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Funeral Celebrates the Life of Sonja Davies


17 June 2005

Funeral Celebrates the Life of Sonja Davies

The Governor-General, Dame Silvia Cartwright, and the Prime Minister, Helen Clark, will be among the speakers at Sunday’s funeral in Wellington to celebrate the life of Sonja Davies.

Sonja Davies, ONZ, a former MP, trade unionist and peace activist, died on Sunday in Wellington. She was 81.

Her funeral will be held at the Wellington Town Hall on Sunday, June 19 at 4.30pm.

“Sonja left very clear instructions that her funeral service was to be a celebration of her long and achievement-filled life,” said her friend and lawyer Charles Chauvel. “We have been organising a farewell to Sonja that we hope will live up to her expectations and reflect the things in which she so passionately believed.”

Other speakers include Parliament’s Speaker, Margaret Wilson, CTU secretary Carol Beaumont, Sir Tipene O’Regan, on behalf of Sonja Davies’ iwi, Ngai Tahu, her brother, David Mackersey, and Charles Chauvel.

Labour MPs to confirm their attendance so far are Mark Burton, Lianne Dalziel, Helen Duncan, Harry Duynhoven, Ruth Dyson, Martin Gallagher, Marian Hobbs, Steve Maharey, Ross Robertson, Judith Tizard, Jill Pettis, Darren Hughes and Lesley Soper.

Women friends of Sonja Davies who are bringing her into the town hall for the funeral are expected to include peace activist Kate Dewes; Lynne Bruce, secretary, NZEI; Rosslyn Noonan, Chief Human Rights Commissioner; Margaret Shields, former Minister of Women’s Affairs; writer and publisher Diane Grant; film-maker Gaylene Preston; and the executive director of the Council for International Development, Rae Julian.

The men bringing her out of the town hall after the funeral are likely to be her three grandsons Ben, Tim and Tony; her neighbour Charlie Baldwin; Ken Douglas, foundation president of the New Zealand Council of Trade Unions; Ron Burgess, former secretary of the Post Office Workers’ Union; Peter Conway, CTU director industry/policy and economist; and Don Swan, assistant general secretary of the Service and Food Workers’ Union.

Books of remembrance, and donation boxes for the Sonja Davies Peace Award, the charity that Sonja Davies wished to be mentioned on her death, will be available at the town hall on Sunday.


Order of Service

A celebration of the life of

Sonja Margaret Loveday Davies

Member of the Order of New Zealand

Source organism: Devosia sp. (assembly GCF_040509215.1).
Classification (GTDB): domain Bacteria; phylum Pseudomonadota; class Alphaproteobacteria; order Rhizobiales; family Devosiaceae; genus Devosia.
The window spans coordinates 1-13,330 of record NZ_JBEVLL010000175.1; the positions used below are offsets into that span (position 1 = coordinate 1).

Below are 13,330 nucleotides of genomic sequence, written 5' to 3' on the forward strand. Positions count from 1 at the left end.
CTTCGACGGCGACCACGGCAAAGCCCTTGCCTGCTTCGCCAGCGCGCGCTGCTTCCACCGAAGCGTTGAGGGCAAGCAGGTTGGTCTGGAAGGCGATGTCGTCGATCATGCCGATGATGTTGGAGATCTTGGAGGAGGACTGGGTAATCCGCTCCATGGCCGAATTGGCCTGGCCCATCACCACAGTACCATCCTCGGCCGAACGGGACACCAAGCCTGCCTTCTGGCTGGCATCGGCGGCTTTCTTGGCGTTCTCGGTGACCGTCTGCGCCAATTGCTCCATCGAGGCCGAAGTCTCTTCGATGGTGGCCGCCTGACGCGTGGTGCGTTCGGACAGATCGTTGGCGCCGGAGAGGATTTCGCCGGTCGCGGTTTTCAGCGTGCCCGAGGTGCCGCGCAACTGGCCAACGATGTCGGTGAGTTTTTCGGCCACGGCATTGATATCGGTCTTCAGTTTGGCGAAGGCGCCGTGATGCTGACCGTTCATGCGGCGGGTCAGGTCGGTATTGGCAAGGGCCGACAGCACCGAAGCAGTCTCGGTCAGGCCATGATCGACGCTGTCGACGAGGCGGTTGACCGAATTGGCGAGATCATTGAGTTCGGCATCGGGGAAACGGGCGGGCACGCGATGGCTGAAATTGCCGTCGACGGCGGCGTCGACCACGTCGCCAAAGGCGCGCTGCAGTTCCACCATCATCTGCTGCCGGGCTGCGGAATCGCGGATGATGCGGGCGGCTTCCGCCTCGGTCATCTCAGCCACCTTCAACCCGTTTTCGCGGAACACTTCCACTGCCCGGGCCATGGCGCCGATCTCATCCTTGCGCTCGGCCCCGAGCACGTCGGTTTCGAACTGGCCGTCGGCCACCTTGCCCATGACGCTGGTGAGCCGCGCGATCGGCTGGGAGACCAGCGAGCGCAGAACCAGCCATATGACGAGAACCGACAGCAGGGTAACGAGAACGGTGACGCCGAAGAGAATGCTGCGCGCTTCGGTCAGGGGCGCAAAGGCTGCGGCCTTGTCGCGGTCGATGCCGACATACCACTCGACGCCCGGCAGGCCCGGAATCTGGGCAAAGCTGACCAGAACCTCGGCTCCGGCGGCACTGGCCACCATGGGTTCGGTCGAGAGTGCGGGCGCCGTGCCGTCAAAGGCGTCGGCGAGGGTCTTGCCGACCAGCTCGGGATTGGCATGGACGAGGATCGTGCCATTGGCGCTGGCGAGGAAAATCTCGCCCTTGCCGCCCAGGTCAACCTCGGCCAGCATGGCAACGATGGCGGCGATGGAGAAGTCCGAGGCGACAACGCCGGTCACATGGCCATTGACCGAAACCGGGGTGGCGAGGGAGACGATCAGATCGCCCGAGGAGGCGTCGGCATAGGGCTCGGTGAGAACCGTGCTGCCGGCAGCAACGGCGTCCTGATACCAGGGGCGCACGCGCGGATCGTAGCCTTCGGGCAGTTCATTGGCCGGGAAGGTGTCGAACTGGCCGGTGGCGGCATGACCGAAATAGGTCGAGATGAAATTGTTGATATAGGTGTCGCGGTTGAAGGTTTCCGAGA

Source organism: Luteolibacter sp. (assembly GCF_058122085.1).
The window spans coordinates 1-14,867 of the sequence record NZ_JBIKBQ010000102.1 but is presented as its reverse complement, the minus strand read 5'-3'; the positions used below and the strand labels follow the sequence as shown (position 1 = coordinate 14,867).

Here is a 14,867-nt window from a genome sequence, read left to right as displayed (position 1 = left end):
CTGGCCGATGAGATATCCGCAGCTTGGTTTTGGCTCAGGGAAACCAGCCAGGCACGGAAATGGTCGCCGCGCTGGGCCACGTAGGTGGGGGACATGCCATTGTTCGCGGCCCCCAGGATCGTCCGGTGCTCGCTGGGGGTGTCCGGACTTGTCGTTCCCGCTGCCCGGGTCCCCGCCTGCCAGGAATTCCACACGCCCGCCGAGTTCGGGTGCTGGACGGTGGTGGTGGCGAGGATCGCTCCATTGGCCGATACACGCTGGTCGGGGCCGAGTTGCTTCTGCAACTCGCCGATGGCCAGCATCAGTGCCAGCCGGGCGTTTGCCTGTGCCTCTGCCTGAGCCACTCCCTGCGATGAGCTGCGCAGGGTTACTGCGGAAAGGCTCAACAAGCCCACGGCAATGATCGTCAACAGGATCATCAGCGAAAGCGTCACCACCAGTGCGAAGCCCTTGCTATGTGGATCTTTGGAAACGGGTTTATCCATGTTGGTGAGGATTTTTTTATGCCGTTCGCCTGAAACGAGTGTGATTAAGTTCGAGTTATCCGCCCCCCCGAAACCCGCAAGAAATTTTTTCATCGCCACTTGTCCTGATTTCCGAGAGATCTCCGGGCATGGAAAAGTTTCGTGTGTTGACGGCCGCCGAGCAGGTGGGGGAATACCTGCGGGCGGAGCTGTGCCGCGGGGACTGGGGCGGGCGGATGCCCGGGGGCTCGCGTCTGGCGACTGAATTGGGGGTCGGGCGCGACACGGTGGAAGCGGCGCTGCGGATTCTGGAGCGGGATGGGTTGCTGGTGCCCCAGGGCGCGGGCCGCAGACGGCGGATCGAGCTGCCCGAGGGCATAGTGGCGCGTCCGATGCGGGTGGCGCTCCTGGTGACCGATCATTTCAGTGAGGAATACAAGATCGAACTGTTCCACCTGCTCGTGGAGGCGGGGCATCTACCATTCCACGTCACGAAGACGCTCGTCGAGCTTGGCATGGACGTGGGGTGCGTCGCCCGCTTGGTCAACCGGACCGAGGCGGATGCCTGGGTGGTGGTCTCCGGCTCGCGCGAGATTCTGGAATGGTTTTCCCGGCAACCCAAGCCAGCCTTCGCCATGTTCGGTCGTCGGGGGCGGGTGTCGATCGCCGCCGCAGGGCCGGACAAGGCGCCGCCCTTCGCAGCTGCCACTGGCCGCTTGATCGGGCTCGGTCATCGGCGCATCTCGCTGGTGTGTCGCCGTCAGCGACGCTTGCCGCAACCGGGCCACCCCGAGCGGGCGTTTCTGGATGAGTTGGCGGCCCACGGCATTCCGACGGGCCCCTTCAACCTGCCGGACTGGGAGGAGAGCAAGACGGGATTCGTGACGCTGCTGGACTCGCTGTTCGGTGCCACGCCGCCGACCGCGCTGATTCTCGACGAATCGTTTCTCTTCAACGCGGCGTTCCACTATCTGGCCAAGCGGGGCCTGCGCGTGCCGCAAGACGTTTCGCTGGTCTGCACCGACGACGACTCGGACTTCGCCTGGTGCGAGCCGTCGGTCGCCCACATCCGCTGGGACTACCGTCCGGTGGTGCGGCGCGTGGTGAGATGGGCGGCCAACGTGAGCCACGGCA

Justice of the Peace
Honorary Doctor of Laws, Victoria University of Wellington


for quality education, housing and healthcare
for peace at home and abroad
for justice in the workplace
for the rights of women
for the environment
for human dignity


11 November 1923 – 12 June 2005

Photograph of Sonja

Wellington Town Hall, Sunday 19 June 2005, 4:30pm

Douglas Mews, Wellington City Organist, plays the organ as people gather in the Town Hall

Choir, Choir Pants on Fire sings ‘Bread and Roses’ as Sonja enters the Town Hall

Charles Chauvel makes remarks of welcome

Her Excellency the Honourable Dame Silvia Cartwright PCNZM, DBE, Governor-General, speaks

The Right Honourable Helen Clark MP, Prime Minister, speaks

Rachel Thomson (piano) and Bridget Douglas (flute)

The Honourable Margaret Wilson MP, Speaker of the House of Representatives, speaks

Carol Beaumont, Secretary, New Zealand Council of Trade Unions, speaks

Choir, Choir Pants on Fire sings ‘Joe Hill’

Sir Tipene O’Regan speaks

David Mackersey speaks

All sing ‘Bread and Roses’ as Sonja leaves the Town Hall

Bread and Roses
As we go marching, marching, in the beauty of the day,
A million darkened kitchens, a thousand mill lofts gray,
Are touched with all the radiance that a sudden sun discloses,
For the people hear us singing: Bread and Roses! Bread and Roses!

As we go marching, marching, we battle too for men,
For they are women's children, and we mother them again.
Our lives shall not be sweated from birth until life closes;
Hearts starve as well as bodies; give us bread, but give us roses.

As we go marching, marching, unnumbered women dead
Go crying through our singing their ancient call for bread.
Small art and love and beauty their drudging spirits knew.
Yes, it is bread we fight for, but we fight for roses too.

As we go marching, marching, we bring the greater days,
The rising of the women means the rising of the race.
No more the drudge and idler, ten that toil where one reposes,
But a sharing of life's glories: Bread and roses, bread and roses.

Our lives shall not be sweated from birth until life closes;
hearts starve as well as bodies; bread and roses, bread and roses.

Words James Oppenheim, Music Mimi Farina

Photograph of Sonja to be inserted here

© Scoop Media

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